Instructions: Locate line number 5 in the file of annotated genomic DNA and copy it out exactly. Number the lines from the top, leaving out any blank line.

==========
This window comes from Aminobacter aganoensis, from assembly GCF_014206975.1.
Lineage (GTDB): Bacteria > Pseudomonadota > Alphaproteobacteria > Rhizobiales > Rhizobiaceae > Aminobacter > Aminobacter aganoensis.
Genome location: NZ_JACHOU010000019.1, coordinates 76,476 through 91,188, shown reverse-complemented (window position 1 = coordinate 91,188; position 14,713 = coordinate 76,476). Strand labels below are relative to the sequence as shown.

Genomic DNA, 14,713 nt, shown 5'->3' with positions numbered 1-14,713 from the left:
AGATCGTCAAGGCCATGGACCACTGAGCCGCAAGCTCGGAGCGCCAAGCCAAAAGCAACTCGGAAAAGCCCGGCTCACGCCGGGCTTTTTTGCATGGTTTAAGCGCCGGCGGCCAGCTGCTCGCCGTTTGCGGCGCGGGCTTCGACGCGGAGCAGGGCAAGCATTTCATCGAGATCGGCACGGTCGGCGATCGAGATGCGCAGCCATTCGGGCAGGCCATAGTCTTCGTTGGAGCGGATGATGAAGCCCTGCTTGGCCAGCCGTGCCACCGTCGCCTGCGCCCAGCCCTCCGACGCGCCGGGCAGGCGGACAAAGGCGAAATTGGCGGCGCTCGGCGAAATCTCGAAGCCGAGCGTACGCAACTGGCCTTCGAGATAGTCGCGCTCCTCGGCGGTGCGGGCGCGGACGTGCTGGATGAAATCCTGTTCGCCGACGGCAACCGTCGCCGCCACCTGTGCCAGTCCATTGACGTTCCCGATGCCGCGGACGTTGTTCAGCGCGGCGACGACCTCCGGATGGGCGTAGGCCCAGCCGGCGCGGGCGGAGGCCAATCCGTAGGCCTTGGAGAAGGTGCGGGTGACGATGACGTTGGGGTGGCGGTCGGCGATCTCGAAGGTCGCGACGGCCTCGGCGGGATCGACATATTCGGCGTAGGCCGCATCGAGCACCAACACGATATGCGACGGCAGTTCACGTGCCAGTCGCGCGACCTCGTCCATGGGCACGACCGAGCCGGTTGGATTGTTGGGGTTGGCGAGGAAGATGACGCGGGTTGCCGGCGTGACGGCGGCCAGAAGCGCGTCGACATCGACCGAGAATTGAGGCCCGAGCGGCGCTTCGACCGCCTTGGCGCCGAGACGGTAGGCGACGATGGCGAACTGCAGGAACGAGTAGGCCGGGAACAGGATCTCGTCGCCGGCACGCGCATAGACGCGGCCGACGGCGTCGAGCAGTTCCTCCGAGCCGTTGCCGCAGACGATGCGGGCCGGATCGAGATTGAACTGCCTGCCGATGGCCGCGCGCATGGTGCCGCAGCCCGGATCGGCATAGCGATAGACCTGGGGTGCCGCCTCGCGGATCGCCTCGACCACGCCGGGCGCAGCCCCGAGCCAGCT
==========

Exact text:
AGATCGTCAAGGCCATGGACCACTGAGCCGCAAGCTCGGAGCGCCAAGCCAAAAGCAACTCGGAAAAGCCCGGCTCACGCCGGGCTTTTTTGCATGGTTTAAGCGCCGGCGGCCAGCTGCTCGCCGTTTGCGGCGCGGGCTTCGACGCGGAGCAGGGCAAGCATTTCATCGAGATCGGCACGGTCGGCGATCGAGATGCGCAGCCATTCGGGCAGGCCATAGTCTTCGTTGGAGCGGATGATGAAGCCCTGCTTGGCCAGCCGTGCCACCGTCGCCTGCGCCCAGCCCTCCGACGCGCCGGGCAGGCGGACAAAGGCGAAATTGGCGGCGCTCGGCGAAATCTCGAAGCCGAGCGTACGCAACTGGCCTTCGAGATAGTCGCGCTCCTCGGCGGTGCGGGCGCGGACGTGCTGGATGAAATCCTGTTCGCCGACGGCAACCGTCGCCGCCACCTGTGCCAGTCCATTGACGTTCCCGATGCCGCGGACGTTGTTCAGCGCGGCGACGACCTCCGGATGGGCGTAGGCCCAGCCGGCGCGGGCGGAGGCCAATCCGTAGGCCTTGGAGAAGGTGCGGGTGACGATGACGTTGGGGTGGCGGTCGGCGATCTCGAAGGTCGCGACGGCCTCGGCGGGATCGACATATTCGGCGTAGGCCGCATCGAGCACCAACACGATATGCGACGGCAGTTCACGTGCCAGTCGCGCGACCTCGTCCATGGGCACGACCGAGCCGGTTGGATTGTTGGGGTTGGCGAGGAAGATGACGCGGGTTGCCGGCGTGACGGCGGCCAGAAGCGCGTCGACATCGACCGAGAATTGAGGCCCGAGCGGCGCTTCGACCGCCTTGGCGCCGAGACGGTAGGCGACGATGGCGAACTGCAGGAACGAGTAGGCCGGGAACAGGATCTCGTCGCCGGCACGCGCATAGACGCGGCCGACGGCGTCGAGCAGTTCCTCCGAGCCGTTGCCGCAGACGATGCGGGCCGGATCGAGATTGAACTGCCTGCCGATGGCCGCGCGCATGGTGCCGCAGCCCGGATCGGCATAGCGATAGACCTGGGGTGCCGCCTCGCGGATCGCCTCGACCACGCCGGGCGCAGCCCCGAGCCAGCT